FESTIVALS AND TRAVEL!!
This is just the right week to reminisce about the festive moments because most of us are still struggling to get back to our routine work. Two big and popular festivals Durga Puja and Diwali had kept us busy for the last few weeks but now suddenly there is a lull. Well the holidays may be over as per the annual calendar but the memories and thrills of the festivals will last for long. In fact, I will pen them down before I forget. I have some amazing festive captures from my recent trips.
So it was in Punjab where it all began where I had celebrated Lohri in one of the farms of Hoshiarpur. Then for Holi, I went for a road trip to Kufri. And in the later part of the year, it was Mumbai where I cherished the pre Ganesh Chaturthi buzz of the city and then I had an opportunity to travel to Chhattisgarh where I saw the Ganesh Chaturthi celebrations in Raigarh. Soon after, Durga Puja and Dusshera gave me an opportunity to travel to Jaipur (Rajasthan). And my most recent indulgence has been experiencing the pre-Diwali buzz in Itanagar (Arunachal Pradesh) and spending a day in Guwahati (Assam) on the auspicious day of Dhanteras. Woah! Seems like I have been traveling on all the festivals.
India is a big and vibrant country and our festivals bind us all beautifully. While most of us look forward to returning to our families and indulging in local celebrations in native towns, I like traveling to different states. Its fun to see what the other places have to offer. Our diversity and richness of culture is such that every town, village and city has something unique to offer. The same festival is celebrated uniquely in different corners of India. At first you might feel like an outsider but the awkwardness soon dies down as you mingle with new people. Look around and you will definitely find welcoming locals. At least in India, it is never a problem.
Durga Puja vibes at Jaipur Kali Bari Society
This year’s Durga Puja will always be memorable for me. Though I wanted to travel to Kolkata to indulge in the craziness of the city, an interesting event took me to Jaipur. And it came like a blessing. Though I am a non-bengali, I am very fond of pandal hopping. I wanted to visit a new place. And for all these years, I have also nursed the dream to learn and do dhunuchi nritya in the pandal. The rhythmic beats of Dhak (ढाक) are my favorite. This wish got fulfilled this year, at Kali Baari Jaipur.
The moment I checked in at Clarks Amer Jaipur, I requested them to arrange a visit to one of the pandals since it was the last day of Puja. Looking at my enthusiasm, they immediately guided me to the Kali Bari society for the events that were supposed to take place in the evening. After taking a small nap, I along with my four other friends reached the buzzing arena. During Durga Puja, bengalis can’t keep quite and I absolutely love their dedication and passion for Goddess Durga.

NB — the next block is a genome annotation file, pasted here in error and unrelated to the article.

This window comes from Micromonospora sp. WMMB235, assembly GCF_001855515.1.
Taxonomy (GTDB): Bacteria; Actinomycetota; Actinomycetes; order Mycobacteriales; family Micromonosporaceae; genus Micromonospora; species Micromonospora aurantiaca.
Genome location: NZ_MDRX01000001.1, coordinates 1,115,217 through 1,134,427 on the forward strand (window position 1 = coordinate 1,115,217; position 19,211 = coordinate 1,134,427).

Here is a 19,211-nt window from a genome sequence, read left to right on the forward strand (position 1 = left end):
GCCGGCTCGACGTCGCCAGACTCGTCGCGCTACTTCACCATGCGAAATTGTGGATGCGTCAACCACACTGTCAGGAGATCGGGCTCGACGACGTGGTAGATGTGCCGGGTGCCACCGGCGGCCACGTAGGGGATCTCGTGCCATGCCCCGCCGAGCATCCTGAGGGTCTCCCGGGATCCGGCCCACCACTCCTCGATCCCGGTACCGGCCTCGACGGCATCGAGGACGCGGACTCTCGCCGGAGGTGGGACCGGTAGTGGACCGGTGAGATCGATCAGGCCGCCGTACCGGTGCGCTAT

We reached the premises of the Kali temple just in time when the preparations for the evening aarti were in full swing. As soon as it began, the excitement and frenzy took over us and people began to dance at the beats of the dhak with dhunuchi in hand. As I mentioned, I am very fond of this dance. My love for it comes from my childhood days when I used to see my Bengali friends and their parents do this during Durga Puja in Lucknow.
Coming from Delhi where CP park gets overcrowded, this pandal was a breath of relief. We could stand near the pandal and no one was pushing or falling. In fact, we could see it all very closely. In sometime we were so taken in by the festive fervor, we were inspired to dance too. We were not sure if they would invite outsiders but the people who were managing the event were extremely welcoming. They encouraged us to come and join them for the dance. If you look at the video below, you will know how much we enjoyed. Though, I am not a dancer but it was worth giving an attempt. Once you start doing, you don’t feel like stopping. I am so glad I did it. It is not important to excel in everything. Some wishes and little joys should simply be lived.
I must thank Mr. Pradeep Chamaria, a fellow travel writer for capturing our blissful moments in a video. For the rest of the evening, we kept swooning over our blissful experience.
Burning of the Ravana Effigy at CLARKS AMER, JAIPUR
Now came the day of Vijay Dashami. As per our mythology, the victory of the good over bad is celebrated by burning the effigies of Ravan, Kumbhkaran and Meghnaat. If you know Ramayana, I am sure you know how Lord Rama had fought with these demons and brought back his wife, Sita. And there lies the essence of Diwali too when the whole city of Ayodhaya was decorated with diyas and lights.
I woke up lazily but when I came down for breakfast, I was very happy to see festive preparations going on in the front lawn of the hotel. A huge effigy of Ravana was resting in the garden. It was wrapped up in bright colors, except that it had to be installed upright. I could see that the guests from other countries were extremely curious and were really looking forward to the excitement. I am sure they had no idea that it would be burned down to ashes. In fact, in India a number of places have one big ground which is known as Dusshera ground because the burning of effigies is an annual celebration.
Evening was indeed delightful. Living the moment of Ravana daahan at Clarks seemed like a moment from my childhood. As a kid, I would never forget to request my Dad to take me to the Dusshera ground whichever city we were in. With the change in priorities in life, those true joyous moments had been lost. After years I saw myself cheering at the burning effigy of the demon. The guests from other countries enjoyed it too. A 90 member team of a wind orchestra band was staying at Clarks and they also joined in for the celebrations. We smiled, laughed, cracked down and slept happily. The day ended on a very happy note!